An Evening Newspaper and Review.
THURSDAY, SEPTEMBER 13, 1888.
The police continued their inquiries and investigations to-day, but their labours have been entirely without reward, and it is now beginning to be admitted that the detectives are once more at fault. No further arrests have been made, nor have the police any clue which would give hopes of a speedy capture of the murderer. The detectives from Scotland-yard, as well as those belonging to the Bethnal-green division (the latter have charge of the Buck's-row murder), met at the Commercial-street station to make arrangements with the police as to certain low quarters which were to be particularly watched during the night. As evidence of the insecurity prevailing in certain parts of the East-end; notably Hanbury-street and its vicinity, about five persons were accosted yesterday by a gang of roughs, who, among other misdeeds deprived an old man aged eighty of his gold watch and chain. The man Pigott is still an inmate of the workhouse infirmary, and it is stated that his mental condition has not materially improved. The relatives of the murdered woman Chapman, who occupy respectable positions in life, have taken charge of the remains, which will be interred privately.
A woman named Darrell has made a statement to the effect that about half-past five o'clock on the morning of the murder of Mrs Chapman she saw a man and a woman conversing outside 29, Hanbury-street, and that they disappeared very suddenly. Mrs Darrell was taken to the mortuary yesterday, and she identified the body of Chapman as that of the woman whom she saw in Hanbury-street. If this identification can be relied upon it is obviously an important piece of evidence, as it fixes with precision the time at which the murder was committed and corroborates the statement of John Richardson, who went into the yard at a quarter to five and has persistently declared that the body was not then on the premises. Davis, the man who first saw the corpse, went into the yard shortly after six o'clock. Assuming that the various witnesses have spoken the truth, there is no reason to doubt, the murder must have been committed between half-past five and six o'clock, and the murderer must have walked through the streets in almost broad daylight without attracting attention although he must have been at the time more or less stained with blood. This seems incredible, and it has certainly strengthened the belief of many of those engaged in the case that the murderer had not far to go to reach his lodgings.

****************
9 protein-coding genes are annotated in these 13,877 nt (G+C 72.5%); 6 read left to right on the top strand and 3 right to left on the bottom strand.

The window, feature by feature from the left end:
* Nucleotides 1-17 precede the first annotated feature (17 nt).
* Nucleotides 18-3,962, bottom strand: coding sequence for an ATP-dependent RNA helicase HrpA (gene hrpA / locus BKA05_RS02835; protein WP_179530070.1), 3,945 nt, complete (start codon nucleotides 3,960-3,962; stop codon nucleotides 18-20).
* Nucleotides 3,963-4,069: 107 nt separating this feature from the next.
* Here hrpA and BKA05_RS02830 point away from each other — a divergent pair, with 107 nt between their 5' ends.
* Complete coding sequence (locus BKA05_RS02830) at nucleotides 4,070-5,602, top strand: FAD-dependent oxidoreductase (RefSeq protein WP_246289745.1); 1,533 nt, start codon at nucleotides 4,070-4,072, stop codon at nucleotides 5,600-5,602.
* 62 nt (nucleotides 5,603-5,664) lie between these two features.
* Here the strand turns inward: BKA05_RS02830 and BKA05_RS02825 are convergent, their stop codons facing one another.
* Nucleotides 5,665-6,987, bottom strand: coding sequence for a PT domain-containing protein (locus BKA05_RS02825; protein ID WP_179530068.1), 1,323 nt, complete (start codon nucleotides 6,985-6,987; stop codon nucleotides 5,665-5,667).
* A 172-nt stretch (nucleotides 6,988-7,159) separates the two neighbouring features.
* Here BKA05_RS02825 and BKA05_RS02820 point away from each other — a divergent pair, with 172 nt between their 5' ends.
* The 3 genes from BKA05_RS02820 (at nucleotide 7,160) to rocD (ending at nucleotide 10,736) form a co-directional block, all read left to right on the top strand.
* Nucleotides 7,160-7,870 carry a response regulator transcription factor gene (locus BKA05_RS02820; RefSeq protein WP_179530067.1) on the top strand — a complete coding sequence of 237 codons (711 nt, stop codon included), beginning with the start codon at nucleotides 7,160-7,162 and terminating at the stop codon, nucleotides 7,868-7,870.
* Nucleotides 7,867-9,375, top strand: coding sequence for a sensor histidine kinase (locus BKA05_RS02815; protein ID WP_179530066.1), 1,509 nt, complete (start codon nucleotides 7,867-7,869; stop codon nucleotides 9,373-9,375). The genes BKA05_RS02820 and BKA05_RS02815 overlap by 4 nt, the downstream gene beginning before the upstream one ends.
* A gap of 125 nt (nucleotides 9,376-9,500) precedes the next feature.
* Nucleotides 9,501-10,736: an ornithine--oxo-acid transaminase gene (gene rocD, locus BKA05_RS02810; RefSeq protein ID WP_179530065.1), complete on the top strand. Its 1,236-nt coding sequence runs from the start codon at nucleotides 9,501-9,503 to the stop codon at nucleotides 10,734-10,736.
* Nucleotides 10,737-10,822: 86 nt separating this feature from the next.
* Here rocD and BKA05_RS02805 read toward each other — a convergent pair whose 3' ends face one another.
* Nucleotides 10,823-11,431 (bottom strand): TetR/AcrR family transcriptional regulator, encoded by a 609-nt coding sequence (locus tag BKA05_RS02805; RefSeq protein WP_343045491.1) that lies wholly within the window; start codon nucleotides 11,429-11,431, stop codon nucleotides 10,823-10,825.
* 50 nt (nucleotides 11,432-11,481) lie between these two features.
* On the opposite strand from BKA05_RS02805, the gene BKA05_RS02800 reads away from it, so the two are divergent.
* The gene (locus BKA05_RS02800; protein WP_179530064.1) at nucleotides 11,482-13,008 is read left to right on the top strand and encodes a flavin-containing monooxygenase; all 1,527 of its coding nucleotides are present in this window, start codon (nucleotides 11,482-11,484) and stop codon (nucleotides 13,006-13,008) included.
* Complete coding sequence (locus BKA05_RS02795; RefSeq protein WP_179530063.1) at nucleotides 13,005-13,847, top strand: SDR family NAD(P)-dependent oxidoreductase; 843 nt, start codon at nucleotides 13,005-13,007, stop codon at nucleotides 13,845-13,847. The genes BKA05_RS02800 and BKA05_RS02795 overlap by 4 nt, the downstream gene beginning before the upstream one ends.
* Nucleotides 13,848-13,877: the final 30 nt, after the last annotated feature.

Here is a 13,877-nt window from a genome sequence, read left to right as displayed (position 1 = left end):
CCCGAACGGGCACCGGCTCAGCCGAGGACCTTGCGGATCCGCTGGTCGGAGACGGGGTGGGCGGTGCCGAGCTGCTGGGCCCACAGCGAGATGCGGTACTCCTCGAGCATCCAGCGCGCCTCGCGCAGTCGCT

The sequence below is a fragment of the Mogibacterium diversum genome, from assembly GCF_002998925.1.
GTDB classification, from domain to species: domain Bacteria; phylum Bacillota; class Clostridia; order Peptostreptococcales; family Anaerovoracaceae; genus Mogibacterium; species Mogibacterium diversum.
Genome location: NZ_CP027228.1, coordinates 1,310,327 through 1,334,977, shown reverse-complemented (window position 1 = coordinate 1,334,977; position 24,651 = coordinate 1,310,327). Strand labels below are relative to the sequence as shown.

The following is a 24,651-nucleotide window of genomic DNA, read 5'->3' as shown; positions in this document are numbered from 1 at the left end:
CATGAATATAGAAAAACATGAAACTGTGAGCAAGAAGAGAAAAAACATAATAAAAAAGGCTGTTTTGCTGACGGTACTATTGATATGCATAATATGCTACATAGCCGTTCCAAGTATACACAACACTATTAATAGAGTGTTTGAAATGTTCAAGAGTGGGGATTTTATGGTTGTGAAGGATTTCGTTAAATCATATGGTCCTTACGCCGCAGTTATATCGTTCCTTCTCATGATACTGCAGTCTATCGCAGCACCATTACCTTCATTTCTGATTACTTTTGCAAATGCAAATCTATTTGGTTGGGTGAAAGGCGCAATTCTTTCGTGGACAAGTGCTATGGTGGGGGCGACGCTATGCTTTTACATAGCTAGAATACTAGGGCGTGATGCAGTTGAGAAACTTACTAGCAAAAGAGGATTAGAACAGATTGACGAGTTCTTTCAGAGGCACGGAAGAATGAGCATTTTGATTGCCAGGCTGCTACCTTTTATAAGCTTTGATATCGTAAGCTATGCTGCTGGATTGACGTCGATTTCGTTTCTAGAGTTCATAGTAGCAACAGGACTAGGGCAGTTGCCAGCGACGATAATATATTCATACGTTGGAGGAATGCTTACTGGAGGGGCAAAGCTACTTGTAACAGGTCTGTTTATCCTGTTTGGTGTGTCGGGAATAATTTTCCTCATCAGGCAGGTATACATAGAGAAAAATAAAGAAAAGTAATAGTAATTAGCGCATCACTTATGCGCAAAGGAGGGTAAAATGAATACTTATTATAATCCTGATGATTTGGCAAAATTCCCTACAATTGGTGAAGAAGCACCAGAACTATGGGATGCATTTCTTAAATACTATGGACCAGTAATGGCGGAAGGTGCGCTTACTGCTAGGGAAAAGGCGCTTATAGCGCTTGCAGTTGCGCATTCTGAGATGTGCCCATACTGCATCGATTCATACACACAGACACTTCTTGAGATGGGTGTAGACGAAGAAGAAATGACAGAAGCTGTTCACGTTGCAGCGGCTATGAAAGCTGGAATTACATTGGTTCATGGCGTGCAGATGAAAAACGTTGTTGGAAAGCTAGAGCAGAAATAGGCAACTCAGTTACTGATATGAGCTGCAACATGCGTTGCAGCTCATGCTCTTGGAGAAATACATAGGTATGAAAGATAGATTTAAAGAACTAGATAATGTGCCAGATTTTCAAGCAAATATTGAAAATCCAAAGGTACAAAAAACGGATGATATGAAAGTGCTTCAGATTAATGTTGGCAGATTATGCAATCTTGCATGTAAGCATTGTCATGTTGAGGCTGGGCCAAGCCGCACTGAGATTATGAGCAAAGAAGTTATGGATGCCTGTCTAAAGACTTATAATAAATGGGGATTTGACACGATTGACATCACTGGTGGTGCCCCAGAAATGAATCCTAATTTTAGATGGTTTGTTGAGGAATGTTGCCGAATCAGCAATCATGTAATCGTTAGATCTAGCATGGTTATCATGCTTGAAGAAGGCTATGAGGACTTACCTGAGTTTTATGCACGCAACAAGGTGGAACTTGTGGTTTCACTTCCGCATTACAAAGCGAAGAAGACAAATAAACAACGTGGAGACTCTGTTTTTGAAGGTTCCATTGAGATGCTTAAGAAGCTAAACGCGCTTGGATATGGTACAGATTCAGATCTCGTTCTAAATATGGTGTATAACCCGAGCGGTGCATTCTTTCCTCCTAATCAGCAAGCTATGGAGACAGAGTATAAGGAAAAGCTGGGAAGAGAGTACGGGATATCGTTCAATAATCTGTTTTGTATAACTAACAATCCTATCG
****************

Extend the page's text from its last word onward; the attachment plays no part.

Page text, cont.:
Mr Wynne Baxter, coroner, resumed his inquiry concerning the death of Annie Chapman at two o'clock today. The evidence tendered yesterday may be summarised in a few lines. Mrs Richardson, the occupier of the house, and her son gave evidence, the latter testifying that a few minutes before five on the morning of the murder he called at his mother's house, and seeing that all was safe, went to his work in the market. Had the woman's body then been where it was afterwards found he must have observed it. John Pizer, otherwise "Leather Apron", was next called, and satisfactorily accounted for his whereabouts not only on Saturday morning but some days previously, and the coroner remarked that his statements had been corroborated.
On Tuesday afternoon Mrs Burridge, a shop keeper of the Blackfriars-road, was reading an account of the Whitechapel murder, and she was so affected thereby that she fell down in a fit and died.